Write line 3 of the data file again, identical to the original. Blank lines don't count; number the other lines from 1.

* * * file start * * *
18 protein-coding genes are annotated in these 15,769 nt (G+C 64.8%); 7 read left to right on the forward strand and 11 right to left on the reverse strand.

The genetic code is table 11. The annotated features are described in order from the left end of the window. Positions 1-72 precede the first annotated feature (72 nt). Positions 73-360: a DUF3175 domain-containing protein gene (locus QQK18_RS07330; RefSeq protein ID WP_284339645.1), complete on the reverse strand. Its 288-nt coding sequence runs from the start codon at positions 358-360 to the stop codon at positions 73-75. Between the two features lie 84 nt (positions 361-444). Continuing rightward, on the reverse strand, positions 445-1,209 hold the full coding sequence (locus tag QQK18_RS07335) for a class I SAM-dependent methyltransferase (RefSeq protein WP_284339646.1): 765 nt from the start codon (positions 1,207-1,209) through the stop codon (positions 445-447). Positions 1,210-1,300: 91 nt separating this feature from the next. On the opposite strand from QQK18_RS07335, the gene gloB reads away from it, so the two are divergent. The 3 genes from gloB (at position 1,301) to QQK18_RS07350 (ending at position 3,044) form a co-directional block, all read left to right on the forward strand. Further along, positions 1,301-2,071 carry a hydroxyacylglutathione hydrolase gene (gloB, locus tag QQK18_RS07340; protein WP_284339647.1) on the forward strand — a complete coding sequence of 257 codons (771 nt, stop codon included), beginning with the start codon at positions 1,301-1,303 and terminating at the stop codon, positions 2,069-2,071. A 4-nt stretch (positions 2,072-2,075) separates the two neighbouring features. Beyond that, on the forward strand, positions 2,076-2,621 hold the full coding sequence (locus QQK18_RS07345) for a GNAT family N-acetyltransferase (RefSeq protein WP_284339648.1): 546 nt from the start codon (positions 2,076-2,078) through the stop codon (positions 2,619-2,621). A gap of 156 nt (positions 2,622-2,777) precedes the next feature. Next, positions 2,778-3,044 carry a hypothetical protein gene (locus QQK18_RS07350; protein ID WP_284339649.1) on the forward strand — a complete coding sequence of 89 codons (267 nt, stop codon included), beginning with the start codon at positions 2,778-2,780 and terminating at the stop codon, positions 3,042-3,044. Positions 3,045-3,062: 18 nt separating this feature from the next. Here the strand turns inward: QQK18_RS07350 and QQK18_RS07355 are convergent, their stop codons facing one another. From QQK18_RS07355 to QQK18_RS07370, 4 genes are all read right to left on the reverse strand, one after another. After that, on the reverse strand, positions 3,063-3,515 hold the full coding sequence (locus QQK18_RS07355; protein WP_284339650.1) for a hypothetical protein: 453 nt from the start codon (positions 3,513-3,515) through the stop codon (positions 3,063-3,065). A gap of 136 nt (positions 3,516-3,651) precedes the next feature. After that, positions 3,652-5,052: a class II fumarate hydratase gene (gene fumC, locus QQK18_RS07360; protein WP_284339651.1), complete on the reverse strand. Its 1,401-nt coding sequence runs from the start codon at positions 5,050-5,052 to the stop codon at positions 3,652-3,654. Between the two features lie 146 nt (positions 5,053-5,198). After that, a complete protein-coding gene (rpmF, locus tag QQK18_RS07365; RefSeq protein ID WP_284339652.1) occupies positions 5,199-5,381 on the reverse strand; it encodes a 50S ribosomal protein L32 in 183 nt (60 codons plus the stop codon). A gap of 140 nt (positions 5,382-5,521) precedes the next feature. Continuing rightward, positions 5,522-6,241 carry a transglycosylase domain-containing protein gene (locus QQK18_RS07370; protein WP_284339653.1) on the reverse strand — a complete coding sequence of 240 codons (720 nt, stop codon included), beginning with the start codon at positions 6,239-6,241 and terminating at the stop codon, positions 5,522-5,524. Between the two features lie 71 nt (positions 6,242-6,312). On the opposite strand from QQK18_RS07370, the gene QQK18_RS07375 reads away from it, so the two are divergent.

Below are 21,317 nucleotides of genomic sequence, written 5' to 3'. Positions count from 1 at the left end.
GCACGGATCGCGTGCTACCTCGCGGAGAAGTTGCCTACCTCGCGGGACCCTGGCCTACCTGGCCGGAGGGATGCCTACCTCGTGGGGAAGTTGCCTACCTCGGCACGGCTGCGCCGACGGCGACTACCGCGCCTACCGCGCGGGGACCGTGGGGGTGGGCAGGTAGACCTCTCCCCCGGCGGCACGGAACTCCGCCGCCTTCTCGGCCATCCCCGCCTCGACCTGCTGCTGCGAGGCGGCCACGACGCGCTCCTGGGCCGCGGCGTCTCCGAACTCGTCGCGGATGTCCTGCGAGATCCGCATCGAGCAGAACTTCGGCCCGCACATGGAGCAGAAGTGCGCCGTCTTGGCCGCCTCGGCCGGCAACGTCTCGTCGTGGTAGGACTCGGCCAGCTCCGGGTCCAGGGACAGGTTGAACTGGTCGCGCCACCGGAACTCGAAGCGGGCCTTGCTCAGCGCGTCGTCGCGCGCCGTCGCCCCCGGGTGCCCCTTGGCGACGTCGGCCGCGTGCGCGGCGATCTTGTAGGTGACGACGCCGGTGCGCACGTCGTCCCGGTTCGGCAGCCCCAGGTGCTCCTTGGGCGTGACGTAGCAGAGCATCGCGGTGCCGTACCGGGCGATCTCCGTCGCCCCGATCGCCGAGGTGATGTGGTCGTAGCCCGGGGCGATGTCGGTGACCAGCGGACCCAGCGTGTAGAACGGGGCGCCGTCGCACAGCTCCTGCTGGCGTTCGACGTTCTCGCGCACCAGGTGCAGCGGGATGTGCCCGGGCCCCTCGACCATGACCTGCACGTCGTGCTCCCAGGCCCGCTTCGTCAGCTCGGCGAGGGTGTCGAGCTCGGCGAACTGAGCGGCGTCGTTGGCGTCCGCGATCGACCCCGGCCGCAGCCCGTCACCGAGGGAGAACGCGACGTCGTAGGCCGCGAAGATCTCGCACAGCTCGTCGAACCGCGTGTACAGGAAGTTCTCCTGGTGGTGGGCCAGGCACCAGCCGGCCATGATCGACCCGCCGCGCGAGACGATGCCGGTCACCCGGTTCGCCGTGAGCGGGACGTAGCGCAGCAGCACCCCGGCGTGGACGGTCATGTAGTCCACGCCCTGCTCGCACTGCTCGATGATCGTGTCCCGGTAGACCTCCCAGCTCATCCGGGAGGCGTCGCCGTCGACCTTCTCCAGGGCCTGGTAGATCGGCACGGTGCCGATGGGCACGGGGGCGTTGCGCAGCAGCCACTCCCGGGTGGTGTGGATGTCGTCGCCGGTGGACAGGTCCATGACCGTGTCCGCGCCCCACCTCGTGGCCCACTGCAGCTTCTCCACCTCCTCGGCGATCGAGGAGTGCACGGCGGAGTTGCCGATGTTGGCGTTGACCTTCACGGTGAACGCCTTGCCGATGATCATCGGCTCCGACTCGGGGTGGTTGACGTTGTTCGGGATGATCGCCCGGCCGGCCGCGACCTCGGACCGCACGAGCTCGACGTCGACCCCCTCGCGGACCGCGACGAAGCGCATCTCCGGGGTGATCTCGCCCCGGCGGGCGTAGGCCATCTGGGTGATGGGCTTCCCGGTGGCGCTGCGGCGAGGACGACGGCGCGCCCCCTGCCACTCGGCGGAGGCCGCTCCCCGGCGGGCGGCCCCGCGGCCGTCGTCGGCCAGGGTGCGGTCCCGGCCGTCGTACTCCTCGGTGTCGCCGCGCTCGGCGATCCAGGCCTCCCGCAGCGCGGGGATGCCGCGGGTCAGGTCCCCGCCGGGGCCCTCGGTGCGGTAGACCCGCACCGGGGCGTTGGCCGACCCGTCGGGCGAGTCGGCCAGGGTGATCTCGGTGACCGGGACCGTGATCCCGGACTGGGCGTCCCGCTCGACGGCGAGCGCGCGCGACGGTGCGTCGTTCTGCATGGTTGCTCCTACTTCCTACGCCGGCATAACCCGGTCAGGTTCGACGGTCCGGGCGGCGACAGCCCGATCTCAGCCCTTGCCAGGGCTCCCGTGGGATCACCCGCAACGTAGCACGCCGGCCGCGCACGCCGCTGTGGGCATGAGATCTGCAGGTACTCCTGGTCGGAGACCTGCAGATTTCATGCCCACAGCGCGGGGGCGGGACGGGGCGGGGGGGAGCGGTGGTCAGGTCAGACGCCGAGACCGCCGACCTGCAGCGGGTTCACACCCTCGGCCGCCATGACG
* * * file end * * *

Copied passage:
Below are 21,317 nucleotides of genomic sequence, written 5' to 3'. Positions count from 1 at the left end.